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Introduction to Community-Based Research

What is Community-Based Research (CBR)?

Community-Based Research is an equitable, collaborative approach to research, involving students, staff, faculty, and community partners in all aspects of the research process.  CBR typically examines a problem (or set of problems) of pressing community concern and integrates what is discovered in such a way that the quality of life of community members can ultimately be improved (Israel et al, 2005).

What are the overarching principles of CBR?

  • CBR acknowledges the importance of community
  • CBR builds on the strengths and resources of the community and community members
  • CBR is a collaborative, equitable, power-sharing process that attends to social inequalities
  • CBR fosters co-learning and capacity building among all partners
  • CBR balances the quest for knowledge with the quest for community wellness
  • CBR insists upon the local relevance of research problems 
  • CBR is iterative, reflective, and self-updating
  • CBR involves all partners in the dissemination and utilization of research findings
  • CBR is committed to building sustainable, mutually beneficial community partnerships

(see Israel et al., 2003)

What makes a successful CBR partnership?

  • A shared worldview
  • General agreement about project goals and strategies
  • Mutual trust and mutual respect
  • Shared decision-making
  • Careful communication and close listening
  • Mutual empathy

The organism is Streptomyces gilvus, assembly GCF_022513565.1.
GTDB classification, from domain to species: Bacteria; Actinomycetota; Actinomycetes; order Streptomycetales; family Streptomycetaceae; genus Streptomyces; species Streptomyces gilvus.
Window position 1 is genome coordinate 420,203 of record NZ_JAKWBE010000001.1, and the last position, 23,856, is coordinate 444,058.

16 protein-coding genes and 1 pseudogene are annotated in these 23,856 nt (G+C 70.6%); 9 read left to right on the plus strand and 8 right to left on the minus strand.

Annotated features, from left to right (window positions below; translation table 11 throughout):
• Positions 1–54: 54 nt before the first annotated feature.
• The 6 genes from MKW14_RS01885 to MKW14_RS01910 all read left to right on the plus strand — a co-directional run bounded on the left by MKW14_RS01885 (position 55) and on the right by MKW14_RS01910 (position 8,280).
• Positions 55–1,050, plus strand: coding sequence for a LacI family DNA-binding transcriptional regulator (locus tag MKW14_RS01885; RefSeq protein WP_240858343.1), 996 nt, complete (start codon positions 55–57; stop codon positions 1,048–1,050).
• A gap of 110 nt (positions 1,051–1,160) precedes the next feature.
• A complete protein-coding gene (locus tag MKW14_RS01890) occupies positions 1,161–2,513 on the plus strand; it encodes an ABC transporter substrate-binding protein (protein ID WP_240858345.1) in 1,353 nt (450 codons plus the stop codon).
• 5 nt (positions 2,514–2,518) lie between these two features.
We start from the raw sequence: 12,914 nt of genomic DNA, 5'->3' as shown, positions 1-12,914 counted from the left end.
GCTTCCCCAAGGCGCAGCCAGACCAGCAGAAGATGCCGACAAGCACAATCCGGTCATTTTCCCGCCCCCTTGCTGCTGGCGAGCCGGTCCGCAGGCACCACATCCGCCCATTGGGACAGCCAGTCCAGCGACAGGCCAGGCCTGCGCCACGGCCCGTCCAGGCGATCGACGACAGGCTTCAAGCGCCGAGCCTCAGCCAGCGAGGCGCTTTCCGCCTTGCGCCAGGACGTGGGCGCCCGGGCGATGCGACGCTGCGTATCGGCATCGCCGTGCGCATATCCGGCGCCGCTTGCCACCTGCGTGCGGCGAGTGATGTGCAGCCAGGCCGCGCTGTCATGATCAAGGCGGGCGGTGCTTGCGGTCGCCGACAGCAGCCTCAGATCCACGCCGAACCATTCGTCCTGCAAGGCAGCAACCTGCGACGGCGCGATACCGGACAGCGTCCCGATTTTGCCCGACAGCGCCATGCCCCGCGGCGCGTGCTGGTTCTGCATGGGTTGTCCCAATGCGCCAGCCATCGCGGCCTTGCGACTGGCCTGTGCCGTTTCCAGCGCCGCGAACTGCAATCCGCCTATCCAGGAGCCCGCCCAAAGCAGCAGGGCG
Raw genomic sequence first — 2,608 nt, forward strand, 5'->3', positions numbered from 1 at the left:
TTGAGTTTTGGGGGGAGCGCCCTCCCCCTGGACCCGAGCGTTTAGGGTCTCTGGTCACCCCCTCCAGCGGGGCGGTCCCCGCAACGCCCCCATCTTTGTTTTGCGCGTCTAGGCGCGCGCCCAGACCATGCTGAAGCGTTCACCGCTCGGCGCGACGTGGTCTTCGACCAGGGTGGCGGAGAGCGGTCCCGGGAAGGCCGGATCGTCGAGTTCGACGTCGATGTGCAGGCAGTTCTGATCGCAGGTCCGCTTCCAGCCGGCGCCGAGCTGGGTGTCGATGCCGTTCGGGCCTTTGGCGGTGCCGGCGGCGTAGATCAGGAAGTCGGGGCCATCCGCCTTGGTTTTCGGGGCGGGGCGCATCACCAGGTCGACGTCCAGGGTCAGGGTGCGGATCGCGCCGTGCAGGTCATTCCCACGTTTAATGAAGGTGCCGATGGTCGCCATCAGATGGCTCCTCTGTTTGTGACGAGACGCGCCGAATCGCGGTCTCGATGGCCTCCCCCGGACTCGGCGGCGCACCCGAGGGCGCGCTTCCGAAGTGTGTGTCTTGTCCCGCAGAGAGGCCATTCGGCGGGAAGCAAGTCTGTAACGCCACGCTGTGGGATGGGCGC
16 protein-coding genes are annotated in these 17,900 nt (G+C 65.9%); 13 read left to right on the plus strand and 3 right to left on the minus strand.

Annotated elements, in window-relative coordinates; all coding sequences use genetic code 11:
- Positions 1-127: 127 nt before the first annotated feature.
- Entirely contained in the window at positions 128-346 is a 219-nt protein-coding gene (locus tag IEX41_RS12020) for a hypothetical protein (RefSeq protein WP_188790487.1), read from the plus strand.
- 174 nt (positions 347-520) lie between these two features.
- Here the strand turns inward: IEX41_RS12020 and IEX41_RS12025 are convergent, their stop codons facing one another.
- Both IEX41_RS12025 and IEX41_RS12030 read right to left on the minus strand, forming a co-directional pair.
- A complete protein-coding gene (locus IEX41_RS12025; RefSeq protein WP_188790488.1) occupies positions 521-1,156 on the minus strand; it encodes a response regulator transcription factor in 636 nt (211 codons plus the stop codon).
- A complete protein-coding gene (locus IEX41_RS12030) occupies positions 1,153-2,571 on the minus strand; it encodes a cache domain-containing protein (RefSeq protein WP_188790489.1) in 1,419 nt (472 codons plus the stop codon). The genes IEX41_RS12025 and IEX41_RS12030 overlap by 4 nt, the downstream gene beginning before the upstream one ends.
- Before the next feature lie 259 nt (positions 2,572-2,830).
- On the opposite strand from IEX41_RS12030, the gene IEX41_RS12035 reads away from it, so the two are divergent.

• A long-range perspective

(see Strand et al, 2003)

How is CBR different from traditional research?


Traditional research


Primary goal

Advance disciplinary knowledge

Contribute to community wellness

Source of research question

Academic literature

Community-identified problem

Research designer

Trained outside expert

Campus and community collaboration

Role of community

Object to be studied

Collaborator, partner and learner

Role of students

Recipients of textbook knowledge or research assistants

Collaborators, partners, and learners

Relationships between faculty and community

Short-term, task-oriented, detached

Long-term, multifaceted, connected

Measure of value

Acceptance by academic peers (e.g. Tier 1 publication)

Usefulness for community

Criteria for method selection

Conformity to standards of academic rigor

Balance between rigor, utility, and sensitivity


Faculty and discipline

Faculty, discipline, students, community

Ownership of findings



(based on Strand et al, 2003)